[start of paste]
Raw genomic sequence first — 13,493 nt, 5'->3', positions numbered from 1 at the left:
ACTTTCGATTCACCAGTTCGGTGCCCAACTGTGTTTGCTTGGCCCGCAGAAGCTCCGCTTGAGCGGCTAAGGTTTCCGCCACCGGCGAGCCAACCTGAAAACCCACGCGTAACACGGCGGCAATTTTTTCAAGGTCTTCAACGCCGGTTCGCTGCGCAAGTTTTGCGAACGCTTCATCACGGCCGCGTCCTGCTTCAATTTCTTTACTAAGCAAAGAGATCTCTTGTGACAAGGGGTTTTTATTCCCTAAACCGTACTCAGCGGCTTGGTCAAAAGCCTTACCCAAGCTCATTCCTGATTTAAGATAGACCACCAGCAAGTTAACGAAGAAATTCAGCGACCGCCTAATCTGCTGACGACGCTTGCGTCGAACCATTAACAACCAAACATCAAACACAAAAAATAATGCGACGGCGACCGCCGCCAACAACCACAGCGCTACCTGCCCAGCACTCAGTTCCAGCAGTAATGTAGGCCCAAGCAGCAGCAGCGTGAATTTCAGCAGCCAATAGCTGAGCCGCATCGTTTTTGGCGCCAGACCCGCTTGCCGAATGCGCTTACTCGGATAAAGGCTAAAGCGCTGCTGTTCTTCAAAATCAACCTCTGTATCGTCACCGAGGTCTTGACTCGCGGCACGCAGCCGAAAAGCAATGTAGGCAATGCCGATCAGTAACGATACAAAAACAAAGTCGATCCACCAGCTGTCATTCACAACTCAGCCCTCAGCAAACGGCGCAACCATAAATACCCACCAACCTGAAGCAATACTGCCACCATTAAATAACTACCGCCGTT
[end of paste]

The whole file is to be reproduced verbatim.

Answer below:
Raw genomic sequence first — 13,493 nt, 5'->3', positions numbered from 1 at the left:
ACTTTCGATTCACCAGTTCGGTGCCCAACTGTGTTTGCTTGGCCCGCAGAAGCTCCGCTTGAGCGGCTAAGGTTTCCGCCACCGGCGAGCCAACCTGAAAACCCACGCGTAACACGGCGGCAATTTTTTCAAGGTCTTCAACGCCGGTTCGCTGCGCAAGTTTTGCGAACGCTTCATCACGGCCGCGTCCTGCTTCAATTTCTTTACTAAGCAAAGAGATCTCTTGTGACAAGGGGTTTTTATTCCCTAAACCGTACTCAGCGGCTTGGTCAAAAGCCTTACCCAAGCTCATTCCTGATTTAAGATAGACCACCAGCAAGTTAACGAAGAAATTCAGCGACCGCCTAATCTGCTGACGACGCTTGCGTCGAACCATTAACAACCAAACATCAAACACAAAAAATAATGCGACGGCGACCGCCGCCAACAACCACAGCGCTACCTGCCCAGCACTCAGTTCCAGCAGTAATGTAGGCCCAAGCAGCAGCAGCGTGAATTTCAGCAGCCAATAGCTGAGCCGCATCGTTTTTGGCGCCAGACCCGCTTGCCGAATGCGCTTACTCGGATAAAGGCTAAAGCGCTGCTGTTCTTCAAAATCAACCTCTGTATCGTCACCGAGGTCTTGACTCGCGGCACGCAGCCGAAAAGCAATGTAGGCAATGCCGATCAGTAACGATACAAAAACAAAGTCGATCCACCAGCTGTCATTCACAACTCAGCCCTCAGCAAACGGCGCAACCATAAATACCCACCAACCTGAAGCAATACTGCCACCATTAAATAACTACCGCCGTT